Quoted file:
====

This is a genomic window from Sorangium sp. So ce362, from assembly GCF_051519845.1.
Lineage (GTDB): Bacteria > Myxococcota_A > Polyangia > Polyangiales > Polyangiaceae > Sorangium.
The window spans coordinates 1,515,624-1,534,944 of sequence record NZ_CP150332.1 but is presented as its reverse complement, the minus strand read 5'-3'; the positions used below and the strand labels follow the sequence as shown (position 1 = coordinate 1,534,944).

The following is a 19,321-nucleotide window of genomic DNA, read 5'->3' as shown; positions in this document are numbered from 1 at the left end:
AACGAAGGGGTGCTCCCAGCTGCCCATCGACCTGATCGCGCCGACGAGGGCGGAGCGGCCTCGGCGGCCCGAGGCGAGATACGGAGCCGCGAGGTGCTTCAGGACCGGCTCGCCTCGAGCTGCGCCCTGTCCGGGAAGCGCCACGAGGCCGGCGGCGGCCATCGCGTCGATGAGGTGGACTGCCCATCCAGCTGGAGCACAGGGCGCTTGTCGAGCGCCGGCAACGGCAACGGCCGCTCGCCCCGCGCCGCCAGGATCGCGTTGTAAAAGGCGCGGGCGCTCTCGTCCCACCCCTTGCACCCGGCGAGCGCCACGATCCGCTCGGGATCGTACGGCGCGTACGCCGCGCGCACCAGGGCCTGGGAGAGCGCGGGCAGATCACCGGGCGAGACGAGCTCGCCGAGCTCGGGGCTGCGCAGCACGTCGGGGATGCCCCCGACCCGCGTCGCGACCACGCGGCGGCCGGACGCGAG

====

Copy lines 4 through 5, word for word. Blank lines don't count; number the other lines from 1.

The following is a 19,321-nucleotide window of genomic DNA, read 5'->3' as shown; positions in this document are numbered from 1 at the left end:
AACGAAGGGGTGCTCCCAGCTGCCCATCGACCTGATCGCGCCGACGAGGGCGGAGCGGCCTCGGCGGCCCGAGGCGAGATACGGAGCCGCGAGGTGCTTCAGGACCGGCTCGCCTCGAGCTGCGCCCTGTCCGGGAAGCGCCACGAGGCCGGCGGCGGCCATCGCGTCGATGAGGTGGACTGCCCATCCAGCTGGAGCACAGGGCGCTTGTCGAGCGCCGGCAACGGCAACGGCCGCTCGCCCCGCGCCGCCAGGATCGCGTTGTAAAAGGCGCGGGCGCTCTCGTCCCACCCCTTGCACCCGGCGAGCGCCACGATCCGCTCGGGATCGTACGGCGCGTACGCCGCGCGCACCAGGGCCTGGGAGAGCGCGGGCAGATCACCGGGCGAGACGAGCTCGCCGAGCTCGGGGCTGCGCAGCACGTCGGGGATGCCCCCGACCCGCGTCGCGACCACGCGGCGGCCGGACGCGAG